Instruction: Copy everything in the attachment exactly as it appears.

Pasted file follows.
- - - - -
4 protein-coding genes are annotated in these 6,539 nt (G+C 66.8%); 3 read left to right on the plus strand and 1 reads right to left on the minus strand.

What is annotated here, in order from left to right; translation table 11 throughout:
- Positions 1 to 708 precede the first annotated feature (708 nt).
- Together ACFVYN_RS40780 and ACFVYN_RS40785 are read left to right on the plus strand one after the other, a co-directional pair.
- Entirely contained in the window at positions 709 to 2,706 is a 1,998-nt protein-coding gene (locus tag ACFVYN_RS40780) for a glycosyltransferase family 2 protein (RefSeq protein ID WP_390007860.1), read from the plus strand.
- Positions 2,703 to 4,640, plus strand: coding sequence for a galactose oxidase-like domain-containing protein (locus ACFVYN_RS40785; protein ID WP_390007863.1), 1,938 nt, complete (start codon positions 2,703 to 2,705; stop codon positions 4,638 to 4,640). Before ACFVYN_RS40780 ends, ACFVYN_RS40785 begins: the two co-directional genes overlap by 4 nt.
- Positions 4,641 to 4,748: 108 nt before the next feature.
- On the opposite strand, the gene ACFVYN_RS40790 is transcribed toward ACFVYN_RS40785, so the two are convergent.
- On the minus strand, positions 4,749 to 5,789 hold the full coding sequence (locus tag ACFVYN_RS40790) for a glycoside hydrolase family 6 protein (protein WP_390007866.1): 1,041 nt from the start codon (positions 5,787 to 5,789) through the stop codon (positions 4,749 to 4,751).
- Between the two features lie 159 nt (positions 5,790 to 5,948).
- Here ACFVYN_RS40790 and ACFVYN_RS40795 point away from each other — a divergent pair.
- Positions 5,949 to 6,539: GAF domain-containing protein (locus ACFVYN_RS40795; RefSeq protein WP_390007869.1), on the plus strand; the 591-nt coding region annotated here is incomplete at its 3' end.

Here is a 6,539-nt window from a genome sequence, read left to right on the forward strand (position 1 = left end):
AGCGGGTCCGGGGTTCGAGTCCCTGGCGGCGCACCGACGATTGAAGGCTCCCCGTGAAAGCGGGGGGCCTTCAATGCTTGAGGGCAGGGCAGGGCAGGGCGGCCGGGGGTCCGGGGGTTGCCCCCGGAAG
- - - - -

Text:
4 protein-coding genes are annotated in these 6,539 nt (G+C 66.8%); 3 read left to right on the plus strand and 1 reads right to left on the minus strand.

What is annotated here, in order from left to right; translation table 11 throughout:
- Positions 1 to 708 precede the first annotated feature (708 nt).
- Together ACFVYN_RS40780 and ACFVYN_RS40785 are read left to right on the plus strand one after the other, a co-directional pair.
- Entirely contained in the window at positions 709 to 2,706 is a 1,998-nt protein-coding gene (locus tag ACFVYN_RS40780) for a glycosyltransferase family 2 protein (RefSeq protein ID WP_390007860.1), read from the plus strand.
- Positions 2,703 to 4,640, plus strand: coding sequence for a galactose oxidase-like domain-containing protein (locus ACFVYN_RS40785; protein ID WP_390007863.1), 1,938 nt, complete (start codon positions 2,703 to 2,705; stop codon positions 4,638 to 4,640). Before ACFVYN_RS40780 ends, ACFVYN_RS40785 begins: the two co-directional genes overlap by 4 nt.
- Positions 4,641 to 4,748: 108 nt before the next feature.
- On the opposite strand, the gene ACFVYN_RS40790 is transcribed toward ACFVYN_RS40785, so the two are convergent.
- On the minus strand, positions 4,749 to 5,789 hold the full coding sequence (locus tag ACFVYN_RS40790) for a glycoside hydrolase family 6 protein (protein WP_390007866.1): 1,041 nt from the start codon (positions 5,787 to 5,789) through the stop codon (positions 4,749 to 4,751).
- Between the two features lie 159 nt (positions 5,790 to 5,948).
- Here ACFVYN_RS40790 and ACFVYN_RS40795 point away from each other — a divergent pair.
- Positions 5,949 to 6,539: GAF domain-containing protein (locus ACFVYN_RS40795; RefSeq protein WP_390007869.1), on the plus strand; the 591-nt coding region annotated here is incomplete at its 3' end.

Here is a 6,539-nt window from a genome sequence, read left to right on the forward strand (position 1 = left end):
AGCGGGTCCGGGGTTCGAGTCCCTGGCGGCGCACCGACGATTGAAGGCTCCCCGTGAAAGCGGGGGGCCTTCAATGCTTGAGGGCAGGGCAGGGCAGGGCGGCCGGGGGTCCGGGGGTTGCCCCCGGAAG